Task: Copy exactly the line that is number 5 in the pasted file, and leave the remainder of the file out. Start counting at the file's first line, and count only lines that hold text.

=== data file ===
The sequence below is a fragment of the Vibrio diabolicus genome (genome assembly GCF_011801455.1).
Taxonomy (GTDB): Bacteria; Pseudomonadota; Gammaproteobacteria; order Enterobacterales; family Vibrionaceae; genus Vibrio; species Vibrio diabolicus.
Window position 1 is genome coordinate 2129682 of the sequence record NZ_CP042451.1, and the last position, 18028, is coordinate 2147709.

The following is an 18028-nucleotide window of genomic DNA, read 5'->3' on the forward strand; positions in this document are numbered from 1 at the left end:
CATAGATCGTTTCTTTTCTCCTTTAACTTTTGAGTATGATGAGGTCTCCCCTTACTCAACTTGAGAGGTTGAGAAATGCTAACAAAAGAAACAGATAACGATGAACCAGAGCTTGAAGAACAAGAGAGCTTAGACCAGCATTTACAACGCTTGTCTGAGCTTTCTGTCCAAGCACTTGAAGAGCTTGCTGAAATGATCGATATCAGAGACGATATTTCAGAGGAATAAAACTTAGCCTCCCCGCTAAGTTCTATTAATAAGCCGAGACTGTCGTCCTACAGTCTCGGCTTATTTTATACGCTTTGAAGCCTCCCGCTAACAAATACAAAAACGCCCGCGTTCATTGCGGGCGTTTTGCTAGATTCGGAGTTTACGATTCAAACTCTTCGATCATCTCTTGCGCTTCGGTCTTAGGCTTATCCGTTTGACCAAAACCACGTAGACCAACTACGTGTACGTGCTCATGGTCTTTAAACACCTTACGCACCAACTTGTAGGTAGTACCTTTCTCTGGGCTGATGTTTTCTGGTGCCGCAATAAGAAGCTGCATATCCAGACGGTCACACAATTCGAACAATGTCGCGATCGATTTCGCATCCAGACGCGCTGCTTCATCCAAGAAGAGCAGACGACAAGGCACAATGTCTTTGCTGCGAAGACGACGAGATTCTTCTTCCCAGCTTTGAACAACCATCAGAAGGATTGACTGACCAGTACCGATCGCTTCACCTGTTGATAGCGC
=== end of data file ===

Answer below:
CATAGATCGTTTCTTTTCTCCTTTAACTTTTGAGTATGATGAGGTCTCCCCTTACTCAACTTGAGAGGTTGAGAAATGCTAACAAAAGAAACAGATAACGATGAACCAGAGCTTGAAGAACAAGAGAGCTTAGACCAGCATTTACAACGCTTGTCTGAGCTTTCTGTCCAAGCACTTGAAGAGCTTGCTGAAATGATCGATATCAGAGACGATATTTCAGAGGAATAAAACTTAGCCTCCCCGCTAAGTTCTATTAATAAGCCGAGACTGTCGTCCTACAGTCTCGGCTTATTTTATACGCTTTGAAGCCTCCCGCTAACAAATACAAAAACGCCCGCGTTCATTGCGGGCGTTTTGCTAGATTCGGAGTTTACGATTCAAACTCTTCGATCATCTCTTGCGCTTCGGTCTTAGGCTTATCCGTTTGACCAAAACCACGTAGACCAACTACGTGTACGTGCTCATGGTCTTTAAACACCTTACGCACCAACTTGTAGGTAGTACCTTTCTCTGGGCTGATGTTTTCTGGTGCCGCAATAAGAAGCTGCATATCCAGACGGTCACACAATTCGAACAATGTCGCGATCGATTTCGCATCCAGACGCGCTGCTTCATCCAAGAAGAGCAGACGACAAGGCACAATGTCTTTGCTGCGAAGACGACGAGATTCTTCTTCCCAGCTTTGAACAACCATCAGAAGGATTGACTGACCAGTACCGATCGCTTCACCTGTTGATAGCGC